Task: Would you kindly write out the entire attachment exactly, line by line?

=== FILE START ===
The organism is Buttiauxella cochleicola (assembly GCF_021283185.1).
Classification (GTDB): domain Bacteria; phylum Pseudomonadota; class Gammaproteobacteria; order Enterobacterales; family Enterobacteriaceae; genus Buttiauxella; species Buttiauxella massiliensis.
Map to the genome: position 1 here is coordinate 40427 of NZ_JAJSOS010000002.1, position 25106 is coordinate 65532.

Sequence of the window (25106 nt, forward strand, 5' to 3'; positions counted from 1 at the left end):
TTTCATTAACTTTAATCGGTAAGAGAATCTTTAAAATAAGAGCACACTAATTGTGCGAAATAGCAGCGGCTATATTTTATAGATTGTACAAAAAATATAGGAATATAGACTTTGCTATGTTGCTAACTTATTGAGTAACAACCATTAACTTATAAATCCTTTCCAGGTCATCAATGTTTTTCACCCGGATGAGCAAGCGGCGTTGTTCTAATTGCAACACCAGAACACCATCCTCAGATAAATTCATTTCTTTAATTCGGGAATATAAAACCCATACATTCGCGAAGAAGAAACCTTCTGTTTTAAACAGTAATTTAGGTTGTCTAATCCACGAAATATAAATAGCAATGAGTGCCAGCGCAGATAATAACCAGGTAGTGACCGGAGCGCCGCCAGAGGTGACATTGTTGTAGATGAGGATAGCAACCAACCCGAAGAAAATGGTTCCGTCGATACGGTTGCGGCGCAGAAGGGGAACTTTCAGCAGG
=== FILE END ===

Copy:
The organism is Buttiauxella cochleicola (assembly GCF_021283185.1).
Classification (GTDB): domain Bacteria; phylum Pseudomonadota; class Gammaproteobacteria; order Enterobacterales; family Enterobacteriaceae; genus Buttiauxella; species Buttiauxella massiliensis.
Map to the genome: position 1 here is coordinate 40427 of NZ_JAJSOS010000002.1, position 25106 is coordinate 65532.

Sequence of the window (25106 nt, forward strand, 5' to 3'; positions counted from 1 at the left end):
TTTCATTAACTTTAATCGGTAAGAGAATCTTTAAAATAAGAGCACACTAATTGTGCGAAATAGCAGCGGCTATATTTTATAGATTGTACAAAAAATATAGGAATATAGACTTTGCTATGTTGCTAACTTATTGAGTAACAACCATTAACTTATAAATCCTTTCCAGGTCATCAATGTTTTTCACCCGGATGAGCAAGCGGCGTTGTTCTAATTGCAACACCAGAACACCATCCTCAGATAAATTCATTTCTTTAATTCGGGAATATAAAACCCATACATTCGCGAAGAAGAAACCTTCTGTTTTAAACAGTAATTTAGGTTGTCTAATCCACGAAATATAAATAGCAATGAGTGCCAGCGCAGATAATAACCAGGTAGTGACCGGAGCGCCGCCAGAGGTGACATTGTTGTAGATGAGGATAGCAACCAACCCGAAGAAAATGGTTCCGTCGATACGGTTGCGGCGCAGAAGGGGAACTTTCAGCAGG